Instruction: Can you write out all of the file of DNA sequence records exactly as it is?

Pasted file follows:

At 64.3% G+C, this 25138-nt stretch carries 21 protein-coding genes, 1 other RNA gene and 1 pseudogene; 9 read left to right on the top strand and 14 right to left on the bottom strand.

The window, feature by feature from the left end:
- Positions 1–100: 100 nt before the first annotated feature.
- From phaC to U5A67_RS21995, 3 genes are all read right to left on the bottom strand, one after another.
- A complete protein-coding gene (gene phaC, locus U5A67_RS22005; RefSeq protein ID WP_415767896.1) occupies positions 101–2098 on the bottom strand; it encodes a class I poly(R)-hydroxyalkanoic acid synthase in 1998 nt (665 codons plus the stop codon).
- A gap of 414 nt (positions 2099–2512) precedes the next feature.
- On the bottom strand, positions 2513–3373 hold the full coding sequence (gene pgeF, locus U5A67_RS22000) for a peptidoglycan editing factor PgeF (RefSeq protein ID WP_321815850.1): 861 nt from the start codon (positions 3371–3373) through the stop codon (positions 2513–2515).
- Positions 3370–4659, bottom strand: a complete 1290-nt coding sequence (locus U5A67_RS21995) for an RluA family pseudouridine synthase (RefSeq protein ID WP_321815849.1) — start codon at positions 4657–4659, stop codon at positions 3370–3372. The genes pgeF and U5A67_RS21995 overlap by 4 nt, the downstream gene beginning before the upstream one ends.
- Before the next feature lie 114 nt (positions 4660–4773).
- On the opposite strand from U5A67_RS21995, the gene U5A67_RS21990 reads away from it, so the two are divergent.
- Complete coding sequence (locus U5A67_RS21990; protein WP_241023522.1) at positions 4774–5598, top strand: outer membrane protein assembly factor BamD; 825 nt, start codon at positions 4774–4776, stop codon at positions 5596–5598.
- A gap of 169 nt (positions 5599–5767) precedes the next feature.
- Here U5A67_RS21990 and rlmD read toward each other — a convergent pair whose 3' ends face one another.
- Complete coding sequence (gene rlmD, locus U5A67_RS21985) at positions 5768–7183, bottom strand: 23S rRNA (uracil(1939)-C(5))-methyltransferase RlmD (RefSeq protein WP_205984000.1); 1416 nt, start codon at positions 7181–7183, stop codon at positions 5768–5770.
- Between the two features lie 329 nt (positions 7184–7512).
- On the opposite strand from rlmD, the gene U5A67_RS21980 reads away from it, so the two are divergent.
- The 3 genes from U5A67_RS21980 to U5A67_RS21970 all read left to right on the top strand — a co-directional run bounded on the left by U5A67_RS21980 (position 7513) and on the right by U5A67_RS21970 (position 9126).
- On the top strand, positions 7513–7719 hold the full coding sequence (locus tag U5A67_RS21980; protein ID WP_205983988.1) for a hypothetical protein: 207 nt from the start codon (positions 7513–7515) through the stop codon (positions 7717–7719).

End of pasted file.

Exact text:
At 64.3% G+C, this 25138-nt stretch carries 21 protein-coding genes, 1 other RNA gene and 1 pseudogene; 9 read left to right on the top strand and 14 right to left on the bottom strand.

The window, feature by feature from the left end:
- Positions 1–100: 100 nt before the first annotated feature.
- From phaC to U5A67_RS21995, 3 genes are all read right to left on the bottom strand, one after another.
- A complete protein-coding gene (gene phaC, locus U5A67_RS22005; RefSeq protein ID WP_415767896.1) occupies positions 101–2098 on the bottom strand; it encodes a class I poly(R)-hydroxyalkanoic acid synthase in 1998 nt (665 codons plus the stop codon).
- A gap of 414 nt (positions 2099–2512) precedes the next feature.
- On the bottom strand, positions 2513–3373 hold the full coding sequence (gene pgeF, locus U5A67_RS22000) for a peptidoglycan editing factor PgeF (RefSeq protein ID WP_321815850.1): 861 nt from the start codon (positions 3371–3373) through the stop codon (positions 2513–2515).
- Positions 3370–4659, bottom strand: a complete 1290-nt coding sequence (locus U5A67_RS21995) for an RluA family pseudouridine synthase (RefSeq protein ID WP_321815849.1) — start codon at positions 4657–4659, stop codon at positions 3370–3372. The genes pgeF and U5A67_RS21995 overlap by 4 nt, the downstream gene beginning before the upstream one ends.
- Before the next feature lie 114 nt (positions 4660–4773).
- On the opposite strand from U5A67_RS21995, the gene U5A67_RS21990 reads away from it, so the two are divergent.
- Complete coding sequence (locus U5A67_RS21990; protein WP_241023522.1) at positions 4774–5598, top strand: outer membrane protein assembly factor BamD; 825 nt, start codon at positions 4774–4776, stop codon at positions 5596–5598.
- A gap of 169 nt (positions 5599–5767) precedes the next feature.
- Here U5A67_RS21990 and rlmD read toward each other — a convergent pair whose 3' ends face one another.
- Complete coding sequence (gene rlmD, locus U5A67_RS21985) at positions 5768–7183, bottom strand: 23S rRNA (uracil(1939)-C(5))-methyltransferase RlmD (RefSeq protein WP_205984000.1); 1416 nt, start codon at positions 7181–7183, stop codon at positions 5768–5770.
- Between the two features lie 329 nt (positions 7184–7512).
- On the opposite strand from rlmD, the gene U5A67_RS21980 reads away from it, so the two are divergent.
- The 3 genes from U5A67_RS21980 to U5A67_RS21970 all read left to right on the top strand — a co-directional run bounded on the left by U5A67_RS21980 (position 7513) and on the right by U5A67_RS21970 (position 9126).
- On the top strand, positions 7513–7719 hold the full coding sequence (locus tag U5A67_RS21980; protein ID WP_205983988.1) for a hypothetical protein: 207 nt from the start codon (positions 7513–7515) through the stop codon (positions 7717–7719).